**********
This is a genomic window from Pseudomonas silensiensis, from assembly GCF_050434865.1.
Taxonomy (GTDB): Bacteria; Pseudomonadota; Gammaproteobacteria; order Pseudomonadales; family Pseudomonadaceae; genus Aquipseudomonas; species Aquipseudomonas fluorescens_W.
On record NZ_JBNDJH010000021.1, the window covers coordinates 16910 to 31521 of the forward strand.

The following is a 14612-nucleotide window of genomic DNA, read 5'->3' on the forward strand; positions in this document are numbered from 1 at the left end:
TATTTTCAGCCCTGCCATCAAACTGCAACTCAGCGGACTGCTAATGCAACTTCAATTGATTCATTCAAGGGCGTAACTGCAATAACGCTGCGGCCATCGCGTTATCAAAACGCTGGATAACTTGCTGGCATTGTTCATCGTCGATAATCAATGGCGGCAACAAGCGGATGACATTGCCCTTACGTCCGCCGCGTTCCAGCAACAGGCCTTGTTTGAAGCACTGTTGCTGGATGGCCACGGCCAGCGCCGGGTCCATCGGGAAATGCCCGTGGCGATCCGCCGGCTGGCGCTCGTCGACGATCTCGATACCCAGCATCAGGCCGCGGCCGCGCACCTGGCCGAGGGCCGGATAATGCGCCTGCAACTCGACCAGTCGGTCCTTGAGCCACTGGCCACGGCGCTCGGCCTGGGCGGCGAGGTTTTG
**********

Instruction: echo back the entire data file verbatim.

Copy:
This is a genomic window from Pseudomonas silensiensis, from assembly GCF_050434865.1.
Taxonomy (GTDB): Bacteria; Pseudomonadota; Gammaproteobacteria; order Pseudomonadales; family Pseudomonadaceae; genus Aquipseudomonas; species Aquipseudomonas fluorescens_W.
On record NZ_JBNDJH010000021.1, the window covers coordinates 16910 to 31521 of the forward strand.

The following is a 14612-nucleotide window of genomic DNA, read 5'->3' on the forward strand; positions in this document are numbered from 1 at the left end:
TATTTTCAGCCCTGCCATCAAACTGCAACTCAGCGGACTGCTAATGCAACTTCAATTGATTCATTCAAGGGCGTAACTGCAATAACGCTGCGGCCATCGCGTTATCAAAACGCTGGATAACTTGCTGGCATTGTTCATCGTCGATAATCAATGGCGGCAACAAGCGGATGACATTGCCCTTACGTCCGCCGCGTTCCAGCAACAGGCCTTGTTTGAAGCACTGTTGCTGGATGGCCACGGCCAGCGCCGGGTCCATCGGGAAATGCCCGTGGCGATCCGCCGGCTGGCGCTCGTCGACGATCTCGATACCCAGCATCAGGCCGCGGCCGCGCACCTGGCCGAGGGCCGGATAATGCGCCTGCAACTCGACCAGTCGGTCCTTGAGCCACTGGCCACGGCGCTCGGCCTGGGCGGCGAGGTTTTG